For the second year running UNSW researchers have come out on top in the 2016 Cancer Institute NSW Research Equipment Grants, winning a combined $1.9 million in funding.
UNSW Professor Richard Lock received $1,000,000 to purchase the latest generation mass spectrometer. The machine will be used to investigate treatments for leukaemia, non-small cell lung cancer, brain cancer, neuroblastoma and pancreatic cancer.
“The Orbitrap Fusion Lumos mass spectrometer will create a unique capability within NSW and allow the analysis of high-sensitivity proteins and lipids to be completed at the one location,” said Professor Lock, who is also Head of the Children’s Cancer Institute Leukaemia Biology Program.
Proteins and lipids are essential components for all aspects of cell metabolism, structure and communication, and a better understanding of their changes and interplay in cancer requires sensitive analytical techniques.
UNSW will also soon become home to the world’s first pre-production prototype of a single-objective selective plan illumination microscope (soSPIM). The novel technology builds on the Nobel Prize-winning super-resolution fluorescence microscopy and will allow researchers to obtain ultrafast and super-resolved images of cancer cells in their natural environment, opening the way for the development of new drugs.
The $375,000 grant for the microscope was awarded to Professor Peter Gunning, head of UNSW Medicine’s Oncology Research Unit. The microscope will be installed later this year in UNSW’s Centre for Single Molecule Science, headed up by UNSW Scientia Professor Kat Gaus.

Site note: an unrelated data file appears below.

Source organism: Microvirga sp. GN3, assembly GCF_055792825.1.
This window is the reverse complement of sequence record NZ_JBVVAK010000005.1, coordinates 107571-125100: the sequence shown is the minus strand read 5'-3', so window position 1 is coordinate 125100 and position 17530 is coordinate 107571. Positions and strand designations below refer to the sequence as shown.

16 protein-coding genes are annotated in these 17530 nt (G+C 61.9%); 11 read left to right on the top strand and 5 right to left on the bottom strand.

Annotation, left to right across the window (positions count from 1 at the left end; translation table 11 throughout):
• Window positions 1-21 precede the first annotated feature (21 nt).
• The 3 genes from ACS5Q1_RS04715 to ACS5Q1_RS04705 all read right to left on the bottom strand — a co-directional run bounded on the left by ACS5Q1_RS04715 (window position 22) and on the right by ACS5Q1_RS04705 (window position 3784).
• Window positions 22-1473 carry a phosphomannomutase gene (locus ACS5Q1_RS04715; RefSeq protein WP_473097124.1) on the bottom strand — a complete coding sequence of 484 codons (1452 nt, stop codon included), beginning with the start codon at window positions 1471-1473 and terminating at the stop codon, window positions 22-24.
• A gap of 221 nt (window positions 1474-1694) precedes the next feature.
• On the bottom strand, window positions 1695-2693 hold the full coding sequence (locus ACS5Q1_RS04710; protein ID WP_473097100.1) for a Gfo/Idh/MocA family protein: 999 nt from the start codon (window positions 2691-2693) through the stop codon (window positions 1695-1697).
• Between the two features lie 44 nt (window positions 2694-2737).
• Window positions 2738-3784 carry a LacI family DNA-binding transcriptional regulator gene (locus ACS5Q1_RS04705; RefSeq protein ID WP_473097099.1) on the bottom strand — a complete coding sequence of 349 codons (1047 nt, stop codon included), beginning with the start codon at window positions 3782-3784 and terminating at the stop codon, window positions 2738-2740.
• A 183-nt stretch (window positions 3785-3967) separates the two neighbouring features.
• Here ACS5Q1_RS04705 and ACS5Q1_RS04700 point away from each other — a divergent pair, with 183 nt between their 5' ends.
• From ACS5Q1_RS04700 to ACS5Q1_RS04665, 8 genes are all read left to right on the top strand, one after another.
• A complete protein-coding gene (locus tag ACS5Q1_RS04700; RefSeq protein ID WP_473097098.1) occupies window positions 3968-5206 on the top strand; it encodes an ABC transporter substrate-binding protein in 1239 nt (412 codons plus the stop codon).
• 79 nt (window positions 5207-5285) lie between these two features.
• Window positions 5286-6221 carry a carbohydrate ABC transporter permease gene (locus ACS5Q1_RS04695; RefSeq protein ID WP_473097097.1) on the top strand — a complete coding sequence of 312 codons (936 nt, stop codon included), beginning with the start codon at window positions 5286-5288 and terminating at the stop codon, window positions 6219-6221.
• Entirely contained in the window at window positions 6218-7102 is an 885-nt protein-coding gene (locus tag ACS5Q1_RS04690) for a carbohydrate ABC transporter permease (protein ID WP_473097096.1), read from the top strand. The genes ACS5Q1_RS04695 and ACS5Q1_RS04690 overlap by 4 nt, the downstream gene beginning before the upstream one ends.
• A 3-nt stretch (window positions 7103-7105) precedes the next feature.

Pancreatic cancer researcher UNSW Professor Minoti Apte, from the South Western Sydney Clinical School, won $530,500 for a super-resolution light microscope that will allow a deeper analysis of cancer cells and their micro-environment.
Professor Apte said technological advances in microscopes now enabled researchers to probe ever deeper into individual cells to identify and analyse biological factors that regulate cancer.
“This super resolution microscope will produce highly detailed images of cells and their internal compartments, and will allow us to analyse proteins and nucleic acids of importance to cancer initiation and progression,” said Professor Apte, who is based at the Ingham Institute for Applied Medical Research.
“We anticipate this analysis will lead to new discoveries about how cancer cells behave and how they respond or resist cancer treatment.”
NSW cancer researchers were awarded a total of $4 million in the latest round of funding from the Cancer Institute NSW Research Equipment Grants program.